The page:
Smart, Sweet and Susceptible: Treading a Fine Line Between Mental Capacity and Undue Influence in the Preparation of Estate Plans for Elderly Clients
By Erin Louria Zivic, Esq.
In order to execute a Will or other testamentary document, an individual must have sufficient mental capacity to do so. The standard for sufficient mental capacity is relatively basic and seeks to determine whether the Testator understands the "why, what and who" of the testamentary document. Probate Code Section 6100 sets forth the formal standard for determining the requisite mental capacity and specifies that an individual must "(A) understand the nature of the testamentary act, (B) understand and recollect the nature and situation of the individual's property, [and] (C) remember and understand the individual's relations to living descendants, spouse, and parents, and those whose interests are affected by the will."
Even if an individual has the mental capacity to execute an estate plan, the individual's Will or Trust may still be found invalid if the execution was tainted by "Undue Influence." Undue influence occurs when a person's will becomes susceptible to the control of another, as if he or she is a puppet with someone else pulling the strings. The possibility of undue influence opens an estate to extensive and costly litigation if the testamentary document was executed when the Testator was dependent on others, i.e., most often with elderly clients whom, as a result of their age and vulnerability, are likely more susceptible to undue influence by those around him or her, especially those who regularly provide him or her with care.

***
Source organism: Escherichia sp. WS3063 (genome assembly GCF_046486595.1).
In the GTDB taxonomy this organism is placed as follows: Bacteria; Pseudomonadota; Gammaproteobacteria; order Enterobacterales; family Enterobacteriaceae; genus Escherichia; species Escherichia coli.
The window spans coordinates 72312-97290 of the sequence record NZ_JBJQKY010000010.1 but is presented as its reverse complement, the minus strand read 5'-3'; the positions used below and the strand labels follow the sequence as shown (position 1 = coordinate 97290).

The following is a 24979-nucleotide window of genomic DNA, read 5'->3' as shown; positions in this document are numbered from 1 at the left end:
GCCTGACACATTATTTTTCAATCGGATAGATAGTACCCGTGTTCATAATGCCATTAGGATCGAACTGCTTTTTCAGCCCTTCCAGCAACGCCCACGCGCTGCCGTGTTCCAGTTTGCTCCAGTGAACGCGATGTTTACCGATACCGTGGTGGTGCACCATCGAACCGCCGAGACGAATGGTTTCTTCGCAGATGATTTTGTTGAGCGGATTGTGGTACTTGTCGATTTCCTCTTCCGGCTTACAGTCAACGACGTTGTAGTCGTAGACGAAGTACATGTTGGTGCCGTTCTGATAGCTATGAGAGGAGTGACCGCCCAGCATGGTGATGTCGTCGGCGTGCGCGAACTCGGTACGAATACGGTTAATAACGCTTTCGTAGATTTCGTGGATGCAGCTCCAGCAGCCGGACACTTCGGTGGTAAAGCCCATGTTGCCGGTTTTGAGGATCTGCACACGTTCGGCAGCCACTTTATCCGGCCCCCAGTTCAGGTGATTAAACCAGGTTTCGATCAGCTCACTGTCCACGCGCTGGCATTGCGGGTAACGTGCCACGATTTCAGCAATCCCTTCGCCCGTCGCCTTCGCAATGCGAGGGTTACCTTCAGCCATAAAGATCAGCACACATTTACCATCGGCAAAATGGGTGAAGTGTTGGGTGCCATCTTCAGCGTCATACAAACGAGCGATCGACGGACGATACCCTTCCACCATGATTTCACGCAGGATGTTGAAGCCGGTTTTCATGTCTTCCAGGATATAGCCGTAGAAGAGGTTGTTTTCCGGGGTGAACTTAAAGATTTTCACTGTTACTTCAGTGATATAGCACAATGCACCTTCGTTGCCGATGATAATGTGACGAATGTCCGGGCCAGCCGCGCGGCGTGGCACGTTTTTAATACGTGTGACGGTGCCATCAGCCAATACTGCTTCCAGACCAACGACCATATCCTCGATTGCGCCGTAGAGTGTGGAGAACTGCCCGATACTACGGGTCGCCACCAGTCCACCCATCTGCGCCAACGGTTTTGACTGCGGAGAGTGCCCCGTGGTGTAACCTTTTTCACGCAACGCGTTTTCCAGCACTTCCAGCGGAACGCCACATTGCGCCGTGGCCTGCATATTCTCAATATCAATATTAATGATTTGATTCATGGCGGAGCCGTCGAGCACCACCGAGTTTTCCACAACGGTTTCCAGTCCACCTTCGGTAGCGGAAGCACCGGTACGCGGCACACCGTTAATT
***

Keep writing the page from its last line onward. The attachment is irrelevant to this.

By way of explanation, consider the following hypothetical situation. "Jane" is a woman in her late eighties and has always had a fulfilling and close relationship with her children and grandchildren. Jane has also had a trust in place for several years, leaving all of her property to her children and grandchildren. A new young couple has moved in next door to Jane. They are a kind couple and always offer to help Jane with going through her mail, picking up her prescriptions, and buying her groceries. Jane becomes increasingly unwell and bedridden. She does not want to bother her children for help especially when they are so busy. Jane's neighbors continue to help her and Jane is immensely grateful; Jane does not know what she would do without their help. Jane is compelled to thank her neighbors and as a result, she decides to change her trust. She explains her desire and reasoning to her neighbors and in turn, Jane's neighbors arrange for an attorney to come to her home. Jane explains to her attorneys the property she wishes to distribute and to whom, and also verifies the names of her nuclear family. Jane then executes an amendment to her trust, leaving her home, bank accounts and all of her personal property to her neighbors. Three days later, she dies. Jane's family suspects that Jane was not capable of revising her estate plan and that her neighbors threatened to refuse to assist Jane unless she amended her Trust documents for their benefit. Working with the given facts, in fact, Jane does have the mental capacity to execute the Trust document. She understands the nature of the act, that it is a way to distribute her property after death. She understands the nature of her property, i.e. that she owns a home and several bank accounts. And lastly, she understands her relations, as she names her nuclear family. Determining whether the document was tainted by undue influence is not quite as clear an analysis. Even though Jane has the mental capacity to execute a Will or Trust, she is still in a vulnerable position and thus susceptible to undue influence, even if it was unintentional. In general as a society, we are still wary of drastic changes to testamentary documents, such as the ones in this example and thus the legal process of estate planning aims to protect individuals and their families at this vulnerable time.